The U.S. Mint has presented design options for the Congressional Medal for the Borinqueneers to the Citizens Coinage Advisory Committee (CCAC), which chose the design above. The design will now go on to the Fine Arts Commission, and to military historians who will confirm the accuracy of the uniforms, according to Samuel Rodríguez, a member of the Borinqueneers Congressional Gold Medal Design Liaison Team.
It has been more than a year since President Obama signed the bill that awarded the Borinqueneers the Congressional Gold Medal, and the Borinqueneers Congressional Gold Medal Design Liaison Team has been working closely with the CCAC to make sure that the input of the Borinqueneers and their community was heard and considered in the design process. Once the CCAC has made the final decision, they will make an official recommendation to the Secretary of the Treasury, who will authorize the production of the medal.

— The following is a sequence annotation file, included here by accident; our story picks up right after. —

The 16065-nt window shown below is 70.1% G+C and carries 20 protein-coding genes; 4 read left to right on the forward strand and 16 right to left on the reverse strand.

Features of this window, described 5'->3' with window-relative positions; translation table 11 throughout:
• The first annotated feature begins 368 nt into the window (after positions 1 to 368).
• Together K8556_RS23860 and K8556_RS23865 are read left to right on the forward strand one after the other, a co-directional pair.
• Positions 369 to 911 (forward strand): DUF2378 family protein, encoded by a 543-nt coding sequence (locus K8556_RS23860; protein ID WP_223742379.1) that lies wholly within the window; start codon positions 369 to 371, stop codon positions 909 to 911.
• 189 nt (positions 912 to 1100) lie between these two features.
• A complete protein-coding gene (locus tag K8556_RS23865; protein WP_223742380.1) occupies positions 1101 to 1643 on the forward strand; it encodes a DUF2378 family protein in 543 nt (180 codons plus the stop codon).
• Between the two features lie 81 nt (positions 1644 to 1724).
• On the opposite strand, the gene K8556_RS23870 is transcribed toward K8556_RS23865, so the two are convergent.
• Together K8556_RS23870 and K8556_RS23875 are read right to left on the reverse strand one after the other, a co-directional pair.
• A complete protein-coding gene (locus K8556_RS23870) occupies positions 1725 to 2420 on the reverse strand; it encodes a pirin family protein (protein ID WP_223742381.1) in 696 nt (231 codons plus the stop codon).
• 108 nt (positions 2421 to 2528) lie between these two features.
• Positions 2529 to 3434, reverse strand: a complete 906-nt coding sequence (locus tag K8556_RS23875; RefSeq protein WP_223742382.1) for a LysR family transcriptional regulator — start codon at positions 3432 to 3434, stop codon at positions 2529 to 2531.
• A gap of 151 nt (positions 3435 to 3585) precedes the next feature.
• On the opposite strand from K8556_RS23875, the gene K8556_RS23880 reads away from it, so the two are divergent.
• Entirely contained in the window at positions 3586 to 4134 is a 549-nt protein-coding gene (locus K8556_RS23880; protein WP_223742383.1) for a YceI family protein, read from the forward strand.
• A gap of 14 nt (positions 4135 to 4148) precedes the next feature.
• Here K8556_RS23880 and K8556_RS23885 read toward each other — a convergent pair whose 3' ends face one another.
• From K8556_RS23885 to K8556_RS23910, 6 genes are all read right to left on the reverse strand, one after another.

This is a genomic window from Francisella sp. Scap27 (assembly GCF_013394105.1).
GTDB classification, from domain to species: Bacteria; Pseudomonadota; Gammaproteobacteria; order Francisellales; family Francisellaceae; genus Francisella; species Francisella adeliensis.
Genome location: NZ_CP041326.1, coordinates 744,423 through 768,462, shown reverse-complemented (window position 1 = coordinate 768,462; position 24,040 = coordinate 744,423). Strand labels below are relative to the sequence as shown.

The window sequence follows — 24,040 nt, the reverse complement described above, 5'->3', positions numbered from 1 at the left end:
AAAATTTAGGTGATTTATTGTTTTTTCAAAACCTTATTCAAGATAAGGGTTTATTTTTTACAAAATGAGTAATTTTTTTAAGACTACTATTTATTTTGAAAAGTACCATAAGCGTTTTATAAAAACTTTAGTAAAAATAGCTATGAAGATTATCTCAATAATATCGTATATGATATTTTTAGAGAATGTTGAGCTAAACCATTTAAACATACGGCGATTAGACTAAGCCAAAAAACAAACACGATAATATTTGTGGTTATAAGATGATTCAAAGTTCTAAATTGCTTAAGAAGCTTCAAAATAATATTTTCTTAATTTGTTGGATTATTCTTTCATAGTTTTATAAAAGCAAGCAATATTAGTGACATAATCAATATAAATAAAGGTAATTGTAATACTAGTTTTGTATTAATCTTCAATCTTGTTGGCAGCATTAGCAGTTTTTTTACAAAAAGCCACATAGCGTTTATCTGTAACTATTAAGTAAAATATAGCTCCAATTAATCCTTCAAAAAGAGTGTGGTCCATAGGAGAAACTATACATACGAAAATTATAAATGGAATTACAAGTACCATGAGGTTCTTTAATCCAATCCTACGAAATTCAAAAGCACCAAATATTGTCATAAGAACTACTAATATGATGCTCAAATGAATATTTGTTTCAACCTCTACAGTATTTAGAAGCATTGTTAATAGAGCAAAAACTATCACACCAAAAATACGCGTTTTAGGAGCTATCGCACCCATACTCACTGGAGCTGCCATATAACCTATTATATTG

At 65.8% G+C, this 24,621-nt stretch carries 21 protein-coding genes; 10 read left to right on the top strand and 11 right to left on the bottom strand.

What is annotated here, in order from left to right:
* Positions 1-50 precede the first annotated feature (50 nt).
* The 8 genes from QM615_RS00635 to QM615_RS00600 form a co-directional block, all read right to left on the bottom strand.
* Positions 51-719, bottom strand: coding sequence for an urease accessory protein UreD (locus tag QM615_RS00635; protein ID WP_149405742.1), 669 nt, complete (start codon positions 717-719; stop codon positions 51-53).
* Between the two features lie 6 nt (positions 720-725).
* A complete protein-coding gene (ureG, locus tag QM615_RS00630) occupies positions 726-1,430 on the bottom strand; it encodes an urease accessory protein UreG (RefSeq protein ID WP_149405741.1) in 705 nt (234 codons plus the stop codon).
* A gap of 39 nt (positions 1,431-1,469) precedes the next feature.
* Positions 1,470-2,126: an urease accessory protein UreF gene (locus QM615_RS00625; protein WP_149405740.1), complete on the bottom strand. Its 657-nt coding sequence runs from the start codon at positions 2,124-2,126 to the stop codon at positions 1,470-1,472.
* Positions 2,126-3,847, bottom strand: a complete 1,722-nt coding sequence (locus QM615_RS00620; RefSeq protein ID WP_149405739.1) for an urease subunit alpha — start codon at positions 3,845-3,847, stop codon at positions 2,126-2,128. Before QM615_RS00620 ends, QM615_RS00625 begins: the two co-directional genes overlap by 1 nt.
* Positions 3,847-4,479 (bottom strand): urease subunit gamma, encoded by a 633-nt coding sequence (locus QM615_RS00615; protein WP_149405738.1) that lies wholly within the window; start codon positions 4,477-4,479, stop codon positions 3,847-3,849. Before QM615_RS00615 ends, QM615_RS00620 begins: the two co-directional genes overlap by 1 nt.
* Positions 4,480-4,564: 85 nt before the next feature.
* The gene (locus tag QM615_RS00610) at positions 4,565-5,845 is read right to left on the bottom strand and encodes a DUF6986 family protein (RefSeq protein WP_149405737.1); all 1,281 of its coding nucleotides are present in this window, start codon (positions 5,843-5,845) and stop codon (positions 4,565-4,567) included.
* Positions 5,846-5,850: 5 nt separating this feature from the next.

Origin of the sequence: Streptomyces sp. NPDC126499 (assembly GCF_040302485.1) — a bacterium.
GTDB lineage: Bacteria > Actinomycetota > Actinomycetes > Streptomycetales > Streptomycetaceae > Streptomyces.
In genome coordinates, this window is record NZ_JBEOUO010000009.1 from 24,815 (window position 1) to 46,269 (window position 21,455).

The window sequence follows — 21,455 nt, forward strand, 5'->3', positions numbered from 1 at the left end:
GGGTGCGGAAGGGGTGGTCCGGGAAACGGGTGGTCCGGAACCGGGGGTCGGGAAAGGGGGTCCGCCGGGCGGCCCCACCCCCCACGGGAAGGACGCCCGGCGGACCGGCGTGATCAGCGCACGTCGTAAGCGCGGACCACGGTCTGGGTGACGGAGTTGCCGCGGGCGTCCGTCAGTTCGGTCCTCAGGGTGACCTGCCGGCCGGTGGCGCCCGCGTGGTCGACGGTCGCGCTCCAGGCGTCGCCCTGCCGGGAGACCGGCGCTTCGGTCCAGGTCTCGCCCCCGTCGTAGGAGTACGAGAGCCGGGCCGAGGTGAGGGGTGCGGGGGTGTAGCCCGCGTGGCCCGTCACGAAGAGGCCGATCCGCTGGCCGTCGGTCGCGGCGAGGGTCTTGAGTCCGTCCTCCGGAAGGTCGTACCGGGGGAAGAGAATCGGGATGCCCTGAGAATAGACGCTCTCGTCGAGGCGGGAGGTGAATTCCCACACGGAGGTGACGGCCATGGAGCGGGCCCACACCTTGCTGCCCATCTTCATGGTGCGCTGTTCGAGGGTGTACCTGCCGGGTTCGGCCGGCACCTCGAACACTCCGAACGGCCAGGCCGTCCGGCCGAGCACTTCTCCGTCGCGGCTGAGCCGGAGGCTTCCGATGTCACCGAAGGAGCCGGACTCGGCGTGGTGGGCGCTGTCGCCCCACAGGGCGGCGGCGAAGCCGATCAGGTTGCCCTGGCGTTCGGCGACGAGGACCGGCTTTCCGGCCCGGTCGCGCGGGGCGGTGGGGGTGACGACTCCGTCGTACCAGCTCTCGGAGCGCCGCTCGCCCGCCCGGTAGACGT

The Borinqueneers, also known as the 65th Infantry Regiment, were a primarily Puerto Rican regiment in the U.S. Army which was active from the turn of the 20th century and served in both World Wars and in the Korean War. The regiment was dissolved in 1956, when segregation ended in the armed forces. However, just as the 65th Infantry was an outgrowth of the volunteer regiment formed in Puerto Rico in 1899, it also continued beyond the official end of the regiment in 1956, being transferred to the Puerto Rican National Guard in 1959.
The Borinqueneers were honored with the Presidential Unit Citation, a Meritorious Unit Commendation and two Republic of Korea Unit Citations, including personal praise from General MacArthur. Individual Borinqueneers have received individual honors, including Distinguished Service Crosses, Silver Stars, and Bronze Stars. The Congressional Gold Medal, awarded just over one year ago, was the culminating honor for the regiment.